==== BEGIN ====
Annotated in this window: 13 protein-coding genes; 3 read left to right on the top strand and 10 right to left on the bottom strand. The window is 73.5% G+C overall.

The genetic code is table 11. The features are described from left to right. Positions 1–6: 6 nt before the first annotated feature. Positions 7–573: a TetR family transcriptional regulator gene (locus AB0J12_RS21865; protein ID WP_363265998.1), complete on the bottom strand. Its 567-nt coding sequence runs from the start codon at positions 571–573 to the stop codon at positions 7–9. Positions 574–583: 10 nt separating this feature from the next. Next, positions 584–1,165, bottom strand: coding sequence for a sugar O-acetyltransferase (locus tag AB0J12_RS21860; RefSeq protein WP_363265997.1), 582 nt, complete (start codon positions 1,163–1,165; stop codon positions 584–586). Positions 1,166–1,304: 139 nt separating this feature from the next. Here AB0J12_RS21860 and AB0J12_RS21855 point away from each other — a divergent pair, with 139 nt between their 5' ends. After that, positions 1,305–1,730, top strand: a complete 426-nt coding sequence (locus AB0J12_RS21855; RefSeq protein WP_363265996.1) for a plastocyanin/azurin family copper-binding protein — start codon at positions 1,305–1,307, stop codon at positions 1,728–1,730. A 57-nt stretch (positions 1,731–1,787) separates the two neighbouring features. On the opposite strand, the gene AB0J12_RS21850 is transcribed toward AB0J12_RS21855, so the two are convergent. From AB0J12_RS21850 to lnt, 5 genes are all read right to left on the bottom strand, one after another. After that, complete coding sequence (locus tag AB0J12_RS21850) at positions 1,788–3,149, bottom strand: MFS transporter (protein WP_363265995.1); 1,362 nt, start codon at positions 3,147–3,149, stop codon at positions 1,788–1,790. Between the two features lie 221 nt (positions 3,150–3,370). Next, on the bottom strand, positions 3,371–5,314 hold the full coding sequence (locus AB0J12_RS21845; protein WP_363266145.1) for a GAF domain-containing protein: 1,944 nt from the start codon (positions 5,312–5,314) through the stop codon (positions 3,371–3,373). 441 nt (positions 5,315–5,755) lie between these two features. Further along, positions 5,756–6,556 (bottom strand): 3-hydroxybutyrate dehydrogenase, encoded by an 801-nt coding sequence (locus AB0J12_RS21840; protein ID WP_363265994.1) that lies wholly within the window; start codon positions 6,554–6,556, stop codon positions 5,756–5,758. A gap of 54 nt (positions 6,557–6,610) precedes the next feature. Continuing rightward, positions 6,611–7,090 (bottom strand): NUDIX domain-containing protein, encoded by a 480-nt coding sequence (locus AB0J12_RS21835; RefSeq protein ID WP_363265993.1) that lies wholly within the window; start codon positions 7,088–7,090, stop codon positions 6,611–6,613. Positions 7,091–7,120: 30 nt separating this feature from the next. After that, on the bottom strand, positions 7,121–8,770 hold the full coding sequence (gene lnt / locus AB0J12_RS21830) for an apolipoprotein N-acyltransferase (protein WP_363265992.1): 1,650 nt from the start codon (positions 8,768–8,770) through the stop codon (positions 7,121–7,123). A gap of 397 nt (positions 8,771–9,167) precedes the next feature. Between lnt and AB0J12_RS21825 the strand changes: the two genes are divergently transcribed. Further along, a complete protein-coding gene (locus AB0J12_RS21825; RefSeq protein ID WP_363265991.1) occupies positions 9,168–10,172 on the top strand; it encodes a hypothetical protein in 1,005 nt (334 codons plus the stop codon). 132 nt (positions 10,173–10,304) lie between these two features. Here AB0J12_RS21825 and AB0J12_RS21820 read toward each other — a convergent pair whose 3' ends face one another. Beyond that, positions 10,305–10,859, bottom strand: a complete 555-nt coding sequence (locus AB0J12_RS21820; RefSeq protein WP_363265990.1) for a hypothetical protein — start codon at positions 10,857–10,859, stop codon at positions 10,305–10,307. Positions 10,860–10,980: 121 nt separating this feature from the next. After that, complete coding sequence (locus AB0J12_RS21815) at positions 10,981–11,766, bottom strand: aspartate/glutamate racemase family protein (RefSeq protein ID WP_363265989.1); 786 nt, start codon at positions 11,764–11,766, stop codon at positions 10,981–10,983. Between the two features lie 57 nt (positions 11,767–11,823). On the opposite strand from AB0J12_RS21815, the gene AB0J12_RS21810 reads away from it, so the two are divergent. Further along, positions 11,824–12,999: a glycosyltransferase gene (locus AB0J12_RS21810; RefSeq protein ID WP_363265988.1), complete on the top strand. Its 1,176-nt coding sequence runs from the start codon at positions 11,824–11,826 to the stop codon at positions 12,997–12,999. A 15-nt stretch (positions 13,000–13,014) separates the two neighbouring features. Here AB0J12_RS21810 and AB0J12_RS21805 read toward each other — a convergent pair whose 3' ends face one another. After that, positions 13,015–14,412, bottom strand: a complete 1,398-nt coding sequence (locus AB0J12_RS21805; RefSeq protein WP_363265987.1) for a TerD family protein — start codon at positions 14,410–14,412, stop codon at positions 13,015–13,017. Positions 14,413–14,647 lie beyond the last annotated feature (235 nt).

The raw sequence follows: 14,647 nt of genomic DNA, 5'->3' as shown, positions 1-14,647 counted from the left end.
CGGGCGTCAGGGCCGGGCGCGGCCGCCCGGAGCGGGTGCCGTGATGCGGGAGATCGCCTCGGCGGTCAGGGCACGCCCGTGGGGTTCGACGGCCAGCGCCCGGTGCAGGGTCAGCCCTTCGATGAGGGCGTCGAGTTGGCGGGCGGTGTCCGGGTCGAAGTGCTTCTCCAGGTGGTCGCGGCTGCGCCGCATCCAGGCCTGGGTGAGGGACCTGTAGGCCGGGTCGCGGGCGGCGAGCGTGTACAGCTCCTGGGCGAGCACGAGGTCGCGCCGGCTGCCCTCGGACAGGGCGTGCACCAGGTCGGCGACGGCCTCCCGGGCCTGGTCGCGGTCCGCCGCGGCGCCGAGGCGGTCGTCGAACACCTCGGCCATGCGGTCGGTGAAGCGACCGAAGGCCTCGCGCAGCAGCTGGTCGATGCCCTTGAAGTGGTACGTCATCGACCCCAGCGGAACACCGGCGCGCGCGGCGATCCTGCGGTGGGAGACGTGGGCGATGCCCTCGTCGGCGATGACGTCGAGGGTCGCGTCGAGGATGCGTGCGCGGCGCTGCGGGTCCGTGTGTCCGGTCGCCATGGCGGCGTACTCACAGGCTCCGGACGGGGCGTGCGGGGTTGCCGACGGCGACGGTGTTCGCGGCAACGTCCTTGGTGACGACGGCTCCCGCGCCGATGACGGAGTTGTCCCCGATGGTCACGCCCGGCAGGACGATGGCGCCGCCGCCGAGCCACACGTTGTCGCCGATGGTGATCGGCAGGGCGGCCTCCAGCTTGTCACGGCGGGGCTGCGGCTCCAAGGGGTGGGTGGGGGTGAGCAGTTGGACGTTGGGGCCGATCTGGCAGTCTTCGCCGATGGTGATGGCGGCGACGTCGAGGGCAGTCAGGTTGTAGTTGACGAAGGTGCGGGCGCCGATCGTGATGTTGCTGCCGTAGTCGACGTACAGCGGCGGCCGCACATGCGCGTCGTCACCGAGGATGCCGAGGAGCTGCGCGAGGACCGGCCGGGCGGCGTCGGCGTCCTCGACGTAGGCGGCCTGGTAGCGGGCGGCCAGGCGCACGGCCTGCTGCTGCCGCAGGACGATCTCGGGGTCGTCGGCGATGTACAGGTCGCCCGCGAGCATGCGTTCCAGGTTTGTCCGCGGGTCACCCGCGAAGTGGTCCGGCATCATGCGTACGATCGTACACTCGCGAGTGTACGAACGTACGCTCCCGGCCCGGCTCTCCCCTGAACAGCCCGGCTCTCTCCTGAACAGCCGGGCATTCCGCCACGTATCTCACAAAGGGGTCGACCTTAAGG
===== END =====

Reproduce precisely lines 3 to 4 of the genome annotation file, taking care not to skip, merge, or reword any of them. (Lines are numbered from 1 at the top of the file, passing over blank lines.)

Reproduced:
The raw sequence follows: 14,647 nt of genomic DNA, 5'->3' as shown, positions 1-14,647 counted from the left end.
CGGGCGTCAGGGCCGGGCGCGGCCGCCCGGAGCGGGTGCCGTGATGCGGGAGATCGCCTCGGCGGTCAGGGCACGCCCGTGGGGTTCGACGGCCAGCGCCCGGTGCAGGGTCAGCCCTTCGATGAGGGCGTCGAGTTGGCGGGCGGTGTCCGGGTCGAAGTGCTTCTCCAGGTGGTCGCGGCTGCGCCGCATCCAGGCCTGGGTGAGGGACCTGTAGGCCGGGTCGCGGGCGGCGAGCGTGTACAGCTCCTGGGCGAGCACGAGGTCGCGCCGGCTGCCCTCGGACAGGGCGTGCACCAGGTCGGCGACGGCCTCCCGGGCCTGGTCGCGGTCCGCCGCGGCGCCGAGGCGGTCGTCGAACACCTCGGCCATGCGGTCGGTGAAGCGACCGAAGGCCTCGCGCAGCAGCTGGTCGATGCCCTTGAAGTGGTACGTCATCGACCCCAGCGGAACACCGGCGCGCGCGGCGATCCTGCGGTGGGAGACGTGGGCGATGCCCTCGTCGGCGATGACGTCGAGGGTCGCGTCGAGGATGCGTGCGCGGCGCTGCGGGTCCGTGTGTCCGGTCGCCATGGCGGCGTACTCACAGGCTCCGGACGGGGCGTGCGGGGTTGCCGACGGCGACGGTGTTCGCGGCAACGTCCTTGGTGACGACGGCTCCCGCGCCGATGACGGAGTTGTCCCCGATGGTCACGCCCGGCAGGACGATGGCGCCGCCGCCGAGCCACACGTTGTCGCCGATGGTGATCGGCAGGGCGGCCTCCAGCTTGTCACGGCGGGGCTGCGGCTCCAAGGGGTGGGTGGGGGTGAGCAGTTGGACGTTGGGGCCGATCTGGCAGTCTTCGCCGATGGTGATGGCGGCGACGTCGAGGGCAGTCAGGTTGTAGTTGACGAAGGTGCGGGCGCCGATCGTGATGTTGCTGCCGTAGTCGACGTACAGCGGCGGCCGCACATGCGCGTCGTCACCGAGGATGCCGAGGAGCTGCGCGAGGACCGGCCGGGCGGCGTCGGCGTCCTCGACGTAGGCGGCCTGGTAGCGGGCGGCCAGGCGCACGGCCTGCTGCTGCCGCAGGACGATCTCGGGGTCGTCGGCGATGTACAGGTCGCCCGCGAGCATGCGTTCCAGGTTTGTCCGCGGGTCACCCGCGAAGTGGTCCGGCATCATGCGTACGATCGTACACTCGCGAGTGTACGAACGTACGCTCCCGGCCCGGCTCTCCCCTGAACAGCCCGGCTCTCTCCTGAACAGCCGGGCATTCCGCCACGTATCTCACAAAGGGGTCGACCTTAAGG